Evidence abounds in support of the argument that many of the characters from the novel are liars or engaged in deceit.
The prime example is Gatsby. Jay Gatsby has changed his name and moved to the east coast where he lives as a bootlegger (e.g., a criminal). His back-story is partly true and partly made up, as he relates it to Nick initially.
Born to wealthy parents in the Middle West—all deceased now—he had been educated at Oxford and, after inheriting his family’s wealth, had lived “like a young rajah” in Paris, Venice, and Rome, collecting rubies, dabbling in hunting...
It's true that Gatsby was born in the "Middle West", but the rest is a lie. Though Gatsby adheres to a dream and maintains a semblance of innocence, he is none-the-less outwardly a fraud.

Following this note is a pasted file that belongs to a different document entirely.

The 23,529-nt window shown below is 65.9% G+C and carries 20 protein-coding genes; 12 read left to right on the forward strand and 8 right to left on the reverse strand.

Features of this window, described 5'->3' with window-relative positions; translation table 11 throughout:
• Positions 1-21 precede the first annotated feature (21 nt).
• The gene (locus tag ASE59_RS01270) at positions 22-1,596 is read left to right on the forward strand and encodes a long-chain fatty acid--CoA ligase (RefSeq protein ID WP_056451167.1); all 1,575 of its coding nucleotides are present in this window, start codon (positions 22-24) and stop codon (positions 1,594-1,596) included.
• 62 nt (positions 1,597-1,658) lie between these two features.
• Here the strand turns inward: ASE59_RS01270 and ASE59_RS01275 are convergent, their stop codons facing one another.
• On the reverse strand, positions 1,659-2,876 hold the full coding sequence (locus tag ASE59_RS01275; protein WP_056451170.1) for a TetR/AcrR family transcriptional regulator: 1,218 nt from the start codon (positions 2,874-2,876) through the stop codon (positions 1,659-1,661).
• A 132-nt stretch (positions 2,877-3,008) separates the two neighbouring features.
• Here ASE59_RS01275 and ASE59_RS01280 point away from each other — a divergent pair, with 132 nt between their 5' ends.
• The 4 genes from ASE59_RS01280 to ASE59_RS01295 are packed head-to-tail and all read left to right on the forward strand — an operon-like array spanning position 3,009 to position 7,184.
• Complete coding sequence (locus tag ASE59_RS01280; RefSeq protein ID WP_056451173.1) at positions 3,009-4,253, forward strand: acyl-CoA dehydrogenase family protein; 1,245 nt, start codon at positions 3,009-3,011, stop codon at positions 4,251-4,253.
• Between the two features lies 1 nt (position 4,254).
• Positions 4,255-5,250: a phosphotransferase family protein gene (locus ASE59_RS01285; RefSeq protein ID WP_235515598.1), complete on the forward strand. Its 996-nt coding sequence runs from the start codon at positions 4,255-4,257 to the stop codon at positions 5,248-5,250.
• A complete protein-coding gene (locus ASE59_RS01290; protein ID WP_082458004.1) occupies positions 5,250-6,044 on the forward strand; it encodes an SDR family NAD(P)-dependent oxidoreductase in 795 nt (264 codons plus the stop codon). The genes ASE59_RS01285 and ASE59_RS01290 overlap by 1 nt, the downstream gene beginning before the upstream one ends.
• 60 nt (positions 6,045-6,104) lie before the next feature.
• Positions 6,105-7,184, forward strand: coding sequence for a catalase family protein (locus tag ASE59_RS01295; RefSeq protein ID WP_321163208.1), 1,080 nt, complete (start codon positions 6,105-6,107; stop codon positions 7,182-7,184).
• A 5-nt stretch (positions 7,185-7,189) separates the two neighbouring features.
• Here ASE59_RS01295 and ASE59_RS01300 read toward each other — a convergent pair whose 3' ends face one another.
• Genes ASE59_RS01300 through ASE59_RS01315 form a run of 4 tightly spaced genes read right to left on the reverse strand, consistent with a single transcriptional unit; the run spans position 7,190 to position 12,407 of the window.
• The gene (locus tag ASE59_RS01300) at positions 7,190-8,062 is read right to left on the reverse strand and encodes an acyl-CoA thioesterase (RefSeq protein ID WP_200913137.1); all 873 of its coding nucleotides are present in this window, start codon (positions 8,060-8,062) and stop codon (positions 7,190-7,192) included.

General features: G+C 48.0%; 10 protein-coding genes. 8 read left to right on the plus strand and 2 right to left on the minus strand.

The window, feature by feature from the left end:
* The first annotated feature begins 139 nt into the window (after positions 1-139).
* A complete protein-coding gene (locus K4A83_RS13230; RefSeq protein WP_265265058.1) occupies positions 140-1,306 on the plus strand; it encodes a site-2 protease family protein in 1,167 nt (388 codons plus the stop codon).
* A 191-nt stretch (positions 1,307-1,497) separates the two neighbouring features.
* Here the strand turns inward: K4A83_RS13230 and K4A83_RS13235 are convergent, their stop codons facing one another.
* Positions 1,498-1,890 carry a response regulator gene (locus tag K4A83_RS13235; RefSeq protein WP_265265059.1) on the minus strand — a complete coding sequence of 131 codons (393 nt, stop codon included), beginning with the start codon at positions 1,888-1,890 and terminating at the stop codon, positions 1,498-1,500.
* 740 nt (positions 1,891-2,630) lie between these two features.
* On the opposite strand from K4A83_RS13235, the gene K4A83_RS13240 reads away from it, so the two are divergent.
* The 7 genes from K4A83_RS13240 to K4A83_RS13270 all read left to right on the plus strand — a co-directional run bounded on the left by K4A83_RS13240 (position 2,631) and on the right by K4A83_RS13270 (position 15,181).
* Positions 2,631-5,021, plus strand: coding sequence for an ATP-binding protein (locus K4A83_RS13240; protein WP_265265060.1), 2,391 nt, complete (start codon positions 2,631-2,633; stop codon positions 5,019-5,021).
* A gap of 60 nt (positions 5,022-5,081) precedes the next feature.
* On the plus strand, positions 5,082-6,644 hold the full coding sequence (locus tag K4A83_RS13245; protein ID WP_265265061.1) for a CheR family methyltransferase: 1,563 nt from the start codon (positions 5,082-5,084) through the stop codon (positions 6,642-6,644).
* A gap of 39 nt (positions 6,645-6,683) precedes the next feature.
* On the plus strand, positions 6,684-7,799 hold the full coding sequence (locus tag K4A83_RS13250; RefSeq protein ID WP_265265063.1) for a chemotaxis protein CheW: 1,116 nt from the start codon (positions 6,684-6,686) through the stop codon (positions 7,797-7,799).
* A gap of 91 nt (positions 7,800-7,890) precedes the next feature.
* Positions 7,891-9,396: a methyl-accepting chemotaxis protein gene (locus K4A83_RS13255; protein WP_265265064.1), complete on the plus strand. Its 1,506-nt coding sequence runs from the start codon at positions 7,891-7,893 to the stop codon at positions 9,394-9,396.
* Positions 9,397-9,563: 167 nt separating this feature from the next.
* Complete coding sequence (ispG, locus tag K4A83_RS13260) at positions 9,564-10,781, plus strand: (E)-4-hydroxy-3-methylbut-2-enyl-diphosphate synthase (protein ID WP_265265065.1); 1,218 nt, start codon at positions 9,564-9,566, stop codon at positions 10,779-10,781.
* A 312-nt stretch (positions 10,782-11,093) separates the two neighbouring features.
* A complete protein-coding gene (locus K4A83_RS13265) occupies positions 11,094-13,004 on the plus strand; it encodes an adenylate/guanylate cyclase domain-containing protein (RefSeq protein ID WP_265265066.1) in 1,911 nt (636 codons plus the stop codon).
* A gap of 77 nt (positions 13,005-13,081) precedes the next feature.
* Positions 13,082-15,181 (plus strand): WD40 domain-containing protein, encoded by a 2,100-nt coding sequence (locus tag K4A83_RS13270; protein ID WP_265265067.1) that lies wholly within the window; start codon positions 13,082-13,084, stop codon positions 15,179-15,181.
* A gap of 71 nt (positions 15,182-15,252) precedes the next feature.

Gatsby is perhaps the most obviously fraudulent character, but he is not alone in this category.
The wealthy class is morally corrupt in The Great Gatsby...
Many of the other characters also engage in deceit and lie. Tom cheats on Daisy. Daisy prepares to run off with Gatsby. Myrtle cheats on George Wilson. Jordan is caught cheating at her sport.
Justified by a culture that seems to promote an unconditional pursuit of "material happiness", these characters define the moral code of their class.